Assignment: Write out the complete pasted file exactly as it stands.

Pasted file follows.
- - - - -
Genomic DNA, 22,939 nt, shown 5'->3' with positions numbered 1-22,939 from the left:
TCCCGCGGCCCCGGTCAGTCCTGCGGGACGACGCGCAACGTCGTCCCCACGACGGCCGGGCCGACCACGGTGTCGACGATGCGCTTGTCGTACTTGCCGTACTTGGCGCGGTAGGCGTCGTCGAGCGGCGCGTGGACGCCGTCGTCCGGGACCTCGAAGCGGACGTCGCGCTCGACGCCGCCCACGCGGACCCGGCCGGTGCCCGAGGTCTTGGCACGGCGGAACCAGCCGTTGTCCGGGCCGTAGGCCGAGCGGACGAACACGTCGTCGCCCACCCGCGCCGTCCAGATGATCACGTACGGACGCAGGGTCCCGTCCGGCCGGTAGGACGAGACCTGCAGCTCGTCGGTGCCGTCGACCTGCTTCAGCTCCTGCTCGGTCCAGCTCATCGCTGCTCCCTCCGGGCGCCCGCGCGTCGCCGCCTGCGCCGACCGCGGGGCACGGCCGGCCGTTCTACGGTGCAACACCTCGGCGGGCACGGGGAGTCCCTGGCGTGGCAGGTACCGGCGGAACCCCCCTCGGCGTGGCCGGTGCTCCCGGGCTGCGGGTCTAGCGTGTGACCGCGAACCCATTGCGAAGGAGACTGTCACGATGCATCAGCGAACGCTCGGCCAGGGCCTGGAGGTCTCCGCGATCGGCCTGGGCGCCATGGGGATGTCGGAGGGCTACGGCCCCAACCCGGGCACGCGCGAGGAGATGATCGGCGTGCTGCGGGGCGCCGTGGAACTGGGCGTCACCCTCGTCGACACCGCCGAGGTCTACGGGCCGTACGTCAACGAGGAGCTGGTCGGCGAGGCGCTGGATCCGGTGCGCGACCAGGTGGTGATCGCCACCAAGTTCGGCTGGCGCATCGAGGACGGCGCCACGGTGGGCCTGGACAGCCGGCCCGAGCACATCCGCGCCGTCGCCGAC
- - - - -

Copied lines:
Genomic DNA, 22,939 nt, shown 5'->3' with positions numbered 1-22,939 from the left:
TCCCGCGGCCCCGGTCAGTCCTGCGGGACGACGCGCAACGTCGTCCCCACGACGGCCGGGCCGACCACGGTGTCGACGATGCGCTTGTCGTACTTGCCGTACTTGGCGCGGTAGGCGTCGTCGAGCGGCGCGTGGACGCCGTCGTCCGGGACCTCGAAGCGGACGTCGCGCTCGACGCCGCCCACGCGGACCCGGCCGGTGCCCGAGGTCTTGGCACGGCGGAACCAGCCGTTGTCCGGGCCGTAGGCCGAGCGGACGAACACGTCGTCGCCCACCCGCGCCGTCCAGATGATCACGTACGGACGCAGGGTCCCGTCCGGCCGGTAGGACGAGACCTGCAGCTCGTCGGTGCCGTCGACCTGCTTCAGCTCCTGCTCGGTCCAGCTCATCGCTGCTCCCTCCGGGCGCCCGCGCGTCGCCGCCTGCGCCGACCGCGGGGCACGGCCGGCCGTTCTACGGTGCAACACCTCGGCGGGCACGGGGAGTCCCTGGCGTGGCAGGTACCGGCGGAACCCCCCTCGGCGTGGCCGGTGCTCCCGGGCTGCGGGTCTAGCGTGTGACCGCGAACCCATTGCGAAGGAGACTGTCACGATGCATCAGCGAACGCTCGGCCAGGGCCTGGAGGTCTCCGCGATCGGCCTGGGCGCCATGGGGATGTCGGAGGGCTACGGCCCCAACCCGGGCACGCGCGAGGAGATGATCGGCGTGCTGCGGGGCGCCGTGGAACTGGGCGTCACCCTCGTCGACACCGCCGAGGTCTACGGGCCGTACGTCAACGAGGAGCTGGTCGGCGAGGCGCTGGATCCGGTGCGCGACCAGGTGGTGATCGCCACCAAGTTCGGCTGGCGCATCGAGGACGGCGCCACGGTGGGCCTGGACAGCCGGCCCGAGCACATCCGCGCCGTCGCCGAC